My Dad asked me to stop by his house and drop off his mail. “Just use your key and leave the mail on my chair.” He asked. So, on my way into town last Friday, that’s what I did. Nothing unusual about that.
However, this is the first time I’ve used the key he gave me – and it’s probably the first time I’ve been in his house without him there. I took the opportunity to look around. I felt a little sad, a little nostalgic, a little pity/compassion, and a little sad.
Several times in my EMS career, I’ve treated patients in their home, loaded them into the ambulance, and sent them off to the hospital. Often, I was not the lead paramedic, so I was left behind to clean up the mess and chaos. Medication boxes, IV disposables, and other assorted messes we make when we are busy treating someone in the midst of a medical crisis. Indeed, someone must lock up and secure the home too.
I remember a man with a lot of clocks. The first time we saw him in his 30×30 studio apartment of a house – which was a little bigger than the place my Dad is currently living in – I was struck by the many clocks. They were in various states of working order. Some completely disassembled, and others working quite well – then everything in-between. It was a striking scene, and appeared to be a great hobby.
On that particular day, this gentleman was clearly having an MI – or, as you might say it, a heart attack. I was the lead paramedic that day, and we treated him with efficiency and kindness. Although his condition was serious, I assured him he’d be OK.
About a week later we were called back to the same house for similar symptoms – chest pain and shortness of breath. As we walked into his home, I immediately sensed that things were different. My first clue was that the house was in disarray. And with a quick glance, I could see that all of the clocks had stopped – even the ones that were previously working. Then I saw the eyes of this nice elderly man. There was a fear and concern that wasn’t there before. I did not have a good feeling about his condition, and after an assessment of his vital signs and EKG, I knew that he was most likely coming to the end of his life.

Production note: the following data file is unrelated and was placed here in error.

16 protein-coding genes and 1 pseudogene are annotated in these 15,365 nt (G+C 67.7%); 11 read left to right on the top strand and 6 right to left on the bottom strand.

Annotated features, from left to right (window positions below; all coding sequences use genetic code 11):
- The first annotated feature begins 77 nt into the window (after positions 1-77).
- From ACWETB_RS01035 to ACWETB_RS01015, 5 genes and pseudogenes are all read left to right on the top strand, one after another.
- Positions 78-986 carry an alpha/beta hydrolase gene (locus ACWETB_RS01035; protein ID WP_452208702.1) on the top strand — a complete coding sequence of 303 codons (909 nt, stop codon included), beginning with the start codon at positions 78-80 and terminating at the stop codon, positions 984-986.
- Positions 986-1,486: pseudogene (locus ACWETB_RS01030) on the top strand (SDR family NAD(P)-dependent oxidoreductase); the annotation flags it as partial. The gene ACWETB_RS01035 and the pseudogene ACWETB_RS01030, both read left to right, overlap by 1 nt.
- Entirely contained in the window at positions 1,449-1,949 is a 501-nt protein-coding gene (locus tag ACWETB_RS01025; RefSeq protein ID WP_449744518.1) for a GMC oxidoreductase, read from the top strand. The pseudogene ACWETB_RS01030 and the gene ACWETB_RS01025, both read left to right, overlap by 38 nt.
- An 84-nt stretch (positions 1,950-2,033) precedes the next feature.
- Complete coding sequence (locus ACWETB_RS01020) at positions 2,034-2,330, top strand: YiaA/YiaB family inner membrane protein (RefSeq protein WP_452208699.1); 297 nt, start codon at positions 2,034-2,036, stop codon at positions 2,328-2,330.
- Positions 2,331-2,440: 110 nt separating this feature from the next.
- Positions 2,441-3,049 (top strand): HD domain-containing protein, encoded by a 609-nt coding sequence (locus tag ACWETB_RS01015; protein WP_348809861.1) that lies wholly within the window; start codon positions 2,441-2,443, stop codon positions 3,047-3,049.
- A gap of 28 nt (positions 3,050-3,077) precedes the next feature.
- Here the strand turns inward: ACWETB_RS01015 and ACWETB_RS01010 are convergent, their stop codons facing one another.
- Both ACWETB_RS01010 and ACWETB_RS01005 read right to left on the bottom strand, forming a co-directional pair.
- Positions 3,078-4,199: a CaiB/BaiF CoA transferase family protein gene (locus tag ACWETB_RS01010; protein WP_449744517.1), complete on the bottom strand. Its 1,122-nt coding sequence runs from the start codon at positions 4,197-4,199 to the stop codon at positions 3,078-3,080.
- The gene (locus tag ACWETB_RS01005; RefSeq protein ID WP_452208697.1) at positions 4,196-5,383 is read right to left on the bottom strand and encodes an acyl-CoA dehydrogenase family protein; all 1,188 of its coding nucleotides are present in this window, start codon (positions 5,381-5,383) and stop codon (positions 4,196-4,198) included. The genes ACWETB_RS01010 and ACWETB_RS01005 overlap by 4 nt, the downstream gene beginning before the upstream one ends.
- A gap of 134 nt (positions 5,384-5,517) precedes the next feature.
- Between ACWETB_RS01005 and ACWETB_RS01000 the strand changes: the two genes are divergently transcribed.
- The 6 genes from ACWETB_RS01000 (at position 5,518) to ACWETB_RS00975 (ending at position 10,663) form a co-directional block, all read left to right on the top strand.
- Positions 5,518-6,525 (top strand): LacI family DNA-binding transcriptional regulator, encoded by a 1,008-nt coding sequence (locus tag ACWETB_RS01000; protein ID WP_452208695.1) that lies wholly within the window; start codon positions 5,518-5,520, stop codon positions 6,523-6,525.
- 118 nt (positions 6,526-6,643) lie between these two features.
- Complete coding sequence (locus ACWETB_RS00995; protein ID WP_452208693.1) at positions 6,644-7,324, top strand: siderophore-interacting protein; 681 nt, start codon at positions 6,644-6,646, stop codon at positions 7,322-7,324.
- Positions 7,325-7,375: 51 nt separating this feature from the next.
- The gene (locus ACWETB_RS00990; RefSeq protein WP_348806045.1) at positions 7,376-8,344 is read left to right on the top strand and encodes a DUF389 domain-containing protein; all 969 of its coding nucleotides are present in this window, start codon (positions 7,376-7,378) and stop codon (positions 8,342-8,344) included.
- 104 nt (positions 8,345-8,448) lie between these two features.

It wasn’t my turn to be the lead paramedic, but because of my previous contact with him, I took the lead. Mostly however, I sat on the coffee table next to his chair, held his hand, and talked with him. The rest of the team took care of the assessment and treatment tasks. As we put him into the back of the ambulance, my partner climbed in to ride with him – in case his condition should deteriorate en-route to the hospital emergency department. I was left to clean up.
When I went back into his house, I was really struck by the stopped clocks. After cleaning up our disposables, checking to make sure the oven and dryer were off, and turning off some lights, I stood at the doorway for a minute just taking in the home. For some reason I had forged a relationship with this patient. We only met twice, and we hardly spoke, but we seemed to convey volumes through our eye contact. And now, just before I locked up his house, I surveyed the scene. Disarray, stopped clocks, and emptiness. My heart was heavy, for I had a sense that he would never come home again. And, unfortunately, I was right. He died the next day.